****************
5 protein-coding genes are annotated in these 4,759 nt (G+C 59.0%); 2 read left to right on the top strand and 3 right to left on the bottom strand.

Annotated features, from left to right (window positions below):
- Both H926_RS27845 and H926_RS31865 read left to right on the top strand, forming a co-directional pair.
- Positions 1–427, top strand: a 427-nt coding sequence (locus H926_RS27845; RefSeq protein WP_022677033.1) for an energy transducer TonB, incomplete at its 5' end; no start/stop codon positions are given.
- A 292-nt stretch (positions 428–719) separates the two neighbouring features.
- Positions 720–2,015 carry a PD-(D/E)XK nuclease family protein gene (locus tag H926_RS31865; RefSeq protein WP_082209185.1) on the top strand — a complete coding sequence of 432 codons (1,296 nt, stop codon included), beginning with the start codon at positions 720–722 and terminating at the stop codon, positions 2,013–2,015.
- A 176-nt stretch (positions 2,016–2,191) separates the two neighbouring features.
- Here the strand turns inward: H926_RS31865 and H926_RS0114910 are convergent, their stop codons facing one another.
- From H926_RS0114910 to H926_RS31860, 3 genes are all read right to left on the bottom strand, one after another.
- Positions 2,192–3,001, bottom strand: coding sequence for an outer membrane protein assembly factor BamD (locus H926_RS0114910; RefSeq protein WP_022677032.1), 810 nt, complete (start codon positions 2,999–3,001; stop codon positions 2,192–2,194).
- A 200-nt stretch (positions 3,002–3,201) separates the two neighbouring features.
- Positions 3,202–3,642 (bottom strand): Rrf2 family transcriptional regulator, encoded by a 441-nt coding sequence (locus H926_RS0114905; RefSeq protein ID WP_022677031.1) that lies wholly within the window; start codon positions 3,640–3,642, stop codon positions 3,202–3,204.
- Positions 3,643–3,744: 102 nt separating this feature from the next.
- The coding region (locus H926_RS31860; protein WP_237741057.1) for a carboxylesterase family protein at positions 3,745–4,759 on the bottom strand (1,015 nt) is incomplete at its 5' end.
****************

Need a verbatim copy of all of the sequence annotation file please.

5 protein-coding genes are annotated in these 4,759 nt (G+C 59.0%); 2 read left to right on the top strand and 3 right to left on the bottom strand.

Annotated features, from left to right (window positions below):
- Both H926_RS27845 and H926_RS31865 read left to right on the top strand, forming a co-directional pair.
- Positions 1–427, top strand: a 427-nt coding sequence (locus H926_RS27845; RefSeq protein WP_022677033.1) for an energy transducer TonB, incomplete at its 5' end; no start/stop codon positions are given.
- A 292-nt stretch (positions 428–719) separates the two neighbouring features.
- Positions 720–2,015 carry a PD-(D/E)XK nuclease family protein gene (locus tag H926_RS31865; RefSeq protein WP_082209185.1) on the top strand — a complete coding sequence of 432 codons (1,296 nt, stop codon included), beginning with the start codon at positions 720–722 and terminating at the stop codon, positions 2,013–2,015.
- A 176-nt stretch (positions 2,016–2,191) separates the two neighbouring features.
- Here the strand turns inward: H926_RS31865 and H926_RS0114910 are convergent, their stop codons facing one another.
- From H926_RS0114910 to H926_RS31860, 3 genes are all read right to left on the bottom strand, one after another.
- Positions 2,192–3,001, bottom strand: coding sequence for an outer membrane protein assembly factor BamD (locus H926_RS0114910; RefSeq protein WP_022677032.1), 810 nt, complete (start codon positions 2,999–3,001; stop codon positions 2,192–2,194).
- A 200-nt stretch (positions 3,002–3,201) separates the two neighbouring features.
- Positions 3,202–3,642 (bottom strand): Rrf2 family transcriptional regulator, encoded by a 441-nt coding sequence (locus H926_RS0114905; RefSeq protein ID WP_022677031.1) that lies wholly within the window; start codon positions 3,640–3,642, stop codon positions 3,202–3,204.
- Positions 3,643–3,744: 102 nt separating this feature from the next.
- The coding region (locus H926_RS31860; protein WP_237741057.1) for a carboxylesterase family protein at positions 3,745–4,759 on the bottom strand (1,015 nt) is incomplete at its 5' end.